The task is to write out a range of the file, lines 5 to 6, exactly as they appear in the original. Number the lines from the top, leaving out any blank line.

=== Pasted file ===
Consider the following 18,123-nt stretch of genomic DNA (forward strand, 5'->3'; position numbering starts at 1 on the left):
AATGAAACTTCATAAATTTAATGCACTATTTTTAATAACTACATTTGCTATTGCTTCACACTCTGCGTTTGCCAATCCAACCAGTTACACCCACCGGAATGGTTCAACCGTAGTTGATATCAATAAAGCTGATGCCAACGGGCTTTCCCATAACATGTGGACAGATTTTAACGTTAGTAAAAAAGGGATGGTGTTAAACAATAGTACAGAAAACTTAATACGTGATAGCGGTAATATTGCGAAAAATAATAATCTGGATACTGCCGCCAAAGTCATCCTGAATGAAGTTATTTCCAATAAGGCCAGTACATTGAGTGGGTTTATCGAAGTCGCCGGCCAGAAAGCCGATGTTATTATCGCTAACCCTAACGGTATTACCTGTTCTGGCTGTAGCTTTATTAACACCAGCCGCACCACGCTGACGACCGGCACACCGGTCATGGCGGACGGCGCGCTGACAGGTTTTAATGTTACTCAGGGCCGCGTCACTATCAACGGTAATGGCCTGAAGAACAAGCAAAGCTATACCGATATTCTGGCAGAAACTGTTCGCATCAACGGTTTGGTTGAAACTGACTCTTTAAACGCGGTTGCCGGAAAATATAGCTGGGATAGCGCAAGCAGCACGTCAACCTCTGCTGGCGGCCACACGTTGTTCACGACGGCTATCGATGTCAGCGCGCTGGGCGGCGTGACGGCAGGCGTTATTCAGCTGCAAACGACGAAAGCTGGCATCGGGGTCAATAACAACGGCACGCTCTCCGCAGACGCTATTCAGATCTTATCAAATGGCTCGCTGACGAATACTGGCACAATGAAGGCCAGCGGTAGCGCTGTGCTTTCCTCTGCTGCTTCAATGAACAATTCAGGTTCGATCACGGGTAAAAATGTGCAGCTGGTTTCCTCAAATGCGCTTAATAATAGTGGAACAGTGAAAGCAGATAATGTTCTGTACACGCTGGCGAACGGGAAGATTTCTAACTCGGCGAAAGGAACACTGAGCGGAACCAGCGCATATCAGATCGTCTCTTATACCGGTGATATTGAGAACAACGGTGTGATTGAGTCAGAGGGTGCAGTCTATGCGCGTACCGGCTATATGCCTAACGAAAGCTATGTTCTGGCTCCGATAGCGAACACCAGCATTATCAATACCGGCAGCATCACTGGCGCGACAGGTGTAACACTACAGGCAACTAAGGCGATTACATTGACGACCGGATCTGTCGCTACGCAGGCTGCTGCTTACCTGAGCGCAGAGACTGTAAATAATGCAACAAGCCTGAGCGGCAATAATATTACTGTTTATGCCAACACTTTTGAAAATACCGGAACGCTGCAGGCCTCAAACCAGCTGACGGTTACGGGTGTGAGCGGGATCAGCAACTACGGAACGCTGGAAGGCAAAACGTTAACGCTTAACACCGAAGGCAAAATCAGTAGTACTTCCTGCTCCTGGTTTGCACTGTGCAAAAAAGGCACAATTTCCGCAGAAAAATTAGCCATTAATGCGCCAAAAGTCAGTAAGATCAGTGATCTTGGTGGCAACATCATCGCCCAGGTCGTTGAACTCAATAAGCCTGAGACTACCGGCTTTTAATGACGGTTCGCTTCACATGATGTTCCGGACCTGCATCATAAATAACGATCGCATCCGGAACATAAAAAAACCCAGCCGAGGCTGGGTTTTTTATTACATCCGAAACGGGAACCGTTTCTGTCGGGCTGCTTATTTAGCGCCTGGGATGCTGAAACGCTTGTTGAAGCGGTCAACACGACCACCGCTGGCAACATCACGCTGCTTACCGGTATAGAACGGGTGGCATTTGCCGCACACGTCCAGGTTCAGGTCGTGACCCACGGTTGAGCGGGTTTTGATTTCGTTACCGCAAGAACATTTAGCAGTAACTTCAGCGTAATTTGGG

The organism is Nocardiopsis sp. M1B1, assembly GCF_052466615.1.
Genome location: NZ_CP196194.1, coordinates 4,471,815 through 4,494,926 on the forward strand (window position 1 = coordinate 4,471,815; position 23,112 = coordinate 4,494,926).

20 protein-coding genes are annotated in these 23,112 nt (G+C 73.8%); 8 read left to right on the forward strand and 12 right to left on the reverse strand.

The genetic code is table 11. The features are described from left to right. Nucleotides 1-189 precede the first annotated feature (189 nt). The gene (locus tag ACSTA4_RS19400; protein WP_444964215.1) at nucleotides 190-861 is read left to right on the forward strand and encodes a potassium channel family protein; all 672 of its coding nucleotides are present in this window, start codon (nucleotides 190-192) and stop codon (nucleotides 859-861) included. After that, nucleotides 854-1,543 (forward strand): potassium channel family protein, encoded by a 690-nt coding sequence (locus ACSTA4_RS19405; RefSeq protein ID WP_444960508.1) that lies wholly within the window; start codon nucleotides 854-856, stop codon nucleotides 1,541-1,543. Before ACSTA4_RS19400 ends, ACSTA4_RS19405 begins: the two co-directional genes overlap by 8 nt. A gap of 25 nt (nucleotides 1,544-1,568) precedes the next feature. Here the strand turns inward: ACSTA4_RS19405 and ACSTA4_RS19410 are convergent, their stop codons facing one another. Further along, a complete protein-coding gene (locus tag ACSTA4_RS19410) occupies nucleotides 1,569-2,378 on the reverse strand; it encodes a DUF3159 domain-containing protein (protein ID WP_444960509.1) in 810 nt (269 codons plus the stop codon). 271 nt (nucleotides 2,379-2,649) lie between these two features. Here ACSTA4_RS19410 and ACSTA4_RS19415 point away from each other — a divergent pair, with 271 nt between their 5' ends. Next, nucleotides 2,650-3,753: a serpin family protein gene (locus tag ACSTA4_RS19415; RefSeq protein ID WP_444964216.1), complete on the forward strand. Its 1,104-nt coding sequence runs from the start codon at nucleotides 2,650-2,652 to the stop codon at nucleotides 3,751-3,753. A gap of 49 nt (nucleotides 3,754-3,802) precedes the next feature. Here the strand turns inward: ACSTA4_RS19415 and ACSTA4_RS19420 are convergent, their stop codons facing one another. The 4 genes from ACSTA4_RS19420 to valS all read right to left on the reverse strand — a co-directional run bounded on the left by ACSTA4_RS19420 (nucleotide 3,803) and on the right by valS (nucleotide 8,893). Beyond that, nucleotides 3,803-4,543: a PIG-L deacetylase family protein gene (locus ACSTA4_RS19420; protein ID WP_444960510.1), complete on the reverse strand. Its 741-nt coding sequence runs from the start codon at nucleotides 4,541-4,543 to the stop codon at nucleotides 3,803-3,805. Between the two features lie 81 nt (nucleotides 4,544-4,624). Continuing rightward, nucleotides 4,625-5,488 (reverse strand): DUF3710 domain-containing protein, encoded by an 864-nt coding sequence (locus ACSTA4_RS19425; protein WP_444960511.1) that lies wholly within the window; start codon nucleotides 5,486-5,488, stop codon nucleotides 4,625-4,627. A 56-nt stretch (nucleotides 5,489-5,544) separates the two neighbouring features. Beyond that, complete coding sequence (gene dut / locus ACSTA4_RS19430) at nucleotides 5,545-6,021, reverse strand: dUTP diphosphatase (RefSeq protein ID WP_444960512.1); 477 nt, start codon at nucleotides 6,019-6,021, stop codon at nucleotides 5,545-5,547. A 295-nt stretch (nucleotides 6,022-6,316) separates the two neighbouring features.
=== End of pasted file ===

20 protein-coding genes are annotated in these 23,112 nt (G+C 73.8%); 8 read left to right on the forward strand and 12 right to left on the reverse strand.

The genetic code is table 11. The features are described from left to right. Nucleotides 1-189 precede the first annotated feature (189 nt). The gene (locus tag ACSTA4_RS19400; protein WP_444964215.1) at nucleotides 190-861 is read left to right on the forward strand and encodes a potassium channel family protein; all 672 of its coding nucleotides are present in this window, start codon (nucleotides 190-192) and stop codon (nucleotides 859-861) included. After that, nucleotides 854-1,543 (forward strand): potassium channel family protein, encoded by a 690-nt coding sequence (locus ACSTA4_RS19405; RefSeq protein ID WP_444960508.1) that lies wholly within the window; start codon nucleotides 854-856, stop codon nucleotides 1,541-1,543. Before ACSTA4_RS19400 ends, ACSTA4_RS19405 begins: the two co-directional genes overlap by 8 nt. A gap of 25 nt (nucleotides 1,544-1,568) precedes the next feature. Here the strand turns inward: ACSTA4_RS19405 and ACSTA4_RS19410 are convergent, their stop codons facing one another. Further along, a complete protein-coding gene (locus tag ACSTA4_RS19410) occupies nucleotides 1,569-2,378 on the reverse strand; it encodes a DUF3159 domain-containing protein (protein ID WP_444960509.1) in 810 nt (269 codons plus the stop codon). 271 nt (nucleotides 2,379-2,649) lie between these two features. Here ACSTA4_RS19410 and ACSTA4_RS19415 point away from each other — a divergent pair, with 271 nt between their 5' ends. Next, nucleotides 2,650-3,753: a serpin family protein gene (locus tag ACSTA4_RS19415; RefSeq protein ID WP_444964216.1), complete on the forward strand. Its 1,104-nt coding sequence runs from the start codon at nucleotides 2,650-2,652 to the stop codon at nucleotides 3,751-3,753. A gap of 49 nt (nucleotides 3,754-3,802) precedes the next feature. Here the strand turns inward: ACSTA4_RS19415 and ACSTA4_RS19420 are convergent, their stop codons facing one another. The 4 genes from ACSTA4_RS19420 to valS all read right to left on the reverse strand — a co-directional run bounded on the left by ACSTA4_RS19420 (nucleotide 3,803) and on the right by valS (nucleotide 8,893). Beyond that, nucleotides 3,803-4,543: a PIG-L deacetylase family protein gene (locus ACSTA4_RS19420; protein ID WP_444960510.1), complete on the reverse strand. Its 741-nt coding sequence runs from the start codon at nucleotides 4,541-4,543 to the stop codon at nucleotides 3,803-3,805. Between the two features lie 81 nt (nucleotides 4,544-4,624). Continuing rightward, nucleotides 4,625-5,488 (reverse strand): DUF3710 domain-containing protein, encoded by an 864-nt coding sequence (locus ACSTA4_RS19425; protein WP_444960511.1) that lies wholly within the window; start codon nucleotides 5,486-5,488, stop codon nucleotides 4,625-4,627. A 56-nt stretch (nucleotides 5,489-5,544) separates the two neighbouring features. Beyond that, complete coding sequence (gene dut / locus ACSTA4_RS19430) at nucleotides 5,545-6,021, reverse strand: dUTP diphosphatase (RefSeq protein ID WP_444960512.1); 477 nt, start codon at nucleotides 6,019-6,021, stop codon at nucleotides 5,545-5,547. A 295-nt stretch (nucleotides 6,022-6,316) separates the two neighbouring features.